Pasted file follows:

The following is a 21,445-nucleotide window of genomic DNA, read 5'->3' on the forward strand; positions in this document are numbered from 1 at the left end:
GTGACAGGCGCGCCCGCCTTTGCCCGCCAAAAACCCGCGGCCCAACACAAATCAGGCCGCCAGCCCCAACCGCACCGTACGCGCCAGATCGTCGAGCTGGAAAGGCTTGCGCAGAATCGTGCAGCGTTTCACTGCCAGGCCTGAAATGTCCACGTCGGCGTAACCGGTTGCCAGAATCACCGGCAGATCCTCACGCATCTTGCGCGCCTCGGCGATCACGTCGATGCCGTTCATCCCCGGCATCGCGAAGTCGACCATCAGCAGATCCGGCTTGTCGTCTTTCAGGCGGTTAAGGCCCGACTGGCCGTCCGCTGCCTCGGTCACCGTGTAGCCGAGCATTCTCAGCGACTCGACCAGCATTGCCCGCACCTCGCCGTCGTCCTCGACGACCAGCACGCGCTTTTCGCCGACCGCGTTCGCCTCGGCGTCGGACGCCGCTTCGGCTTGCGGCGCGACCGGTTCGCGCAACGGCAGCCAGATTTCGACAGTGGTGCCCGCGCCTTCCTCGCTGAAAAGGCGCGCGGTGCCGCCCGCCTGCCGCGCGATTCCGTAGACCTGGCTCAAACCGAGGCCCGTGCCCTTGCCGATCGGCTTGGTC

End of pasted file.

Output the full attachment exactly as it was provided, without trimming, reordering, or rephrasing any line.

The following is a 21,445-nucleotide window of genomic DNA, read 5'->3' on the forward strand; positions in this document are numbered from 1 at the left end:
GTGACAGGCGCGCCCGCCTTTGCCCGCCAAAAACCCGCGGCCCAACACAAATCAGGCCGCCAGCCCCAACCGCACCGTACGCGCCAGATCGTCGAGCTGGAAAGGCTTGCGCAGAATCGTGCAGCGTTTCACTGCCAGGCCTGAAATGTCCACGTCGGCGTAACCGGTTGCCAGAATCACCGGCAGATCCTCACGCATCTTGCGCGCCTCGGCGATCACGTCGATGCCGTTCATCCCCGGCATCGCGAAGTCGACCATCAGCAGATCCGGCTTGTCGTCTTTCAGGCGGTTAAGGCCCGACTGGCCGTCCGCTGCCTCGGTCACCGTGTAGCCGAGCATTCTCAGCGACTCGACCAGCATTGCCCGCACCTCGCCGTCGTCCTCGACGACCAGCACGCGCTTTTCGCCGACCGCGTTCGCCTCGGCGTCGGACGCCGCTTCGGCTTGCGGCGCGACCGGTTCGCGCAACGGCAGCCAGATTTCGACAGTGGTGCCCGCGCCTTCCTCGCTGAAAAGGCGCGCGGTGCCGCCCGCCTGCCGCGCGATTCCGTAGACCTGGCTCAAACCGAGGCCCGTGCCCTTGCCGATCGGCTTGGTC